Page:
"Teapot," 9 inches in height, paper clay on steel hardware cloth.

Paper Clay and Steel

by Linda Mau

For many people, there is a conflict between the world of high tech and the fine arts; but as an artist living with an engineer in Silicon Valley, I’ve come to realize that we’re all "artists" doing creative work. Investigating this relationship between art and technology is the focus of my "Mathematics as Metaphor" series, for which mathematical shapes—the cube, pyramid, M6bius strip-were chosen as metaphors for modern life.

I had first heard of paper clay several years ago, but it wasn’t until I decided to make a series of cubes that appeared to be floating in mid-air that 1 realized by combining these three materials—clay, paper and steel wire—I could make clay cubes light enough to be suspended by nylon line. Each material contributes its unique characteristic to produce forms that would be impossible to obtain in any other way. The steel wire defines the form and serves as an armature for the paper clay. After firing, when the steel is weakened, the clay supplies the structural strength.

I begin by drafting precise paper patterns of the design. Then, wearing leather gloves, I follow the patterns to cut ½-inch hardware cloth with tin snips. After the seams are joined with wire, many layers of paper-clay slip are poured or brushed onto the hardware cloth armature. Each coat of slip must dry completely before the next can be added. This process can take many days.

To prepare the paper clay, I mix dry stoneware or porcelain clay into water until it is the consistency of thick cream. To this, I add paper pulp made from cotton linter (available from most art supply stores). I prefer to use cotton over recycled paper because it lasts longer without smelling rotten. For my sculptures, I find that about 20% pulp to 80% slip by volume is a good blend.

Each new coat of paper clay will stick to the previous bone-dry layer; when the fibers burn out in the bisque, there is sufficient clay remaining to support the form. Insufficient clay can be a problem when working with paper clay; it is possible to end up with so little clay that the piece just falls apart.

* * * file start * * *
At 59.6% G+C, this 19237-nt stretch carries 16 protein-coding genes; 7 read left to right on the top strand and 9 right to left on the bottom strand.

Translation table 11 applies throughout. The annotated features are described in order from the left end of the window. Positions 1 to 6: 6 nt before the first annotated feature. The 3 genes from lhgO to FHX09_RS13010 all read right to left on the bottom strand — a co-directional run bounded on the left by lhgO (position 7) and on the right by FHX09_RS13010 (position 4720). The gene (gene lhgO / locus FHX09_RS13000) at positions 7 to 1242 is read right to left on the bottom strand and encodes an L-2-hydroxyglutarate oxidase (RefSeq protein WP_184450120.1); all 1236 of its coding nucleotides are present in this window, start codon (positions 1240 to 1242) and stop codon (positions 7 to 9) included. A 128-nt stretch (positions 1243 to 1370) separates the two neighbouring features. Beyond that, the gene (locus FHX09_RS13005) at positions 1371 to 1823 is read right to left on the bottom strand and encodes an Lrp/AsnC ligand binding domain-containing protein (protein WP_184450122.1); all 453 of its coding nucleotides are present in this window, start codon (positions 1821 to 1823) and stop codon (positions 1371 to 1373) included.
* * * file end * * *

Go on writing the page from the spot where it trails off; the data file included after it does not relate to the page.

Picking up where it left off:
Once the wire is covered with paper clay, the surface can be coated/decorated with slip or underglazes. Because of the firing range of the steel wire, I am limited to coloring techniques that do not go above about 1800°F. For most of my sculpture, I use terra sigillata as a source of color and sheen.

To further define and mottle the surfaces, I smoke the bisqued pieces with newspaper in an open washtub. This is often followed with a lightly buffed paste wax or shoe polish. If the piece is to be exposed to weather, I protect it from absorbing water by applying a masonry sealer (available at most hardware stores). Other low-fire techniques, such as raku or low-fired glazes, are also possible when working with paper clay and steel.

New materials often demand new techniques and lead to new solutions to old design problems. Using paper clay in combination with hardware cloth has opened up a whole new area of design for me. I am now using the process to fabricate metaphorical vessels and abstract figures.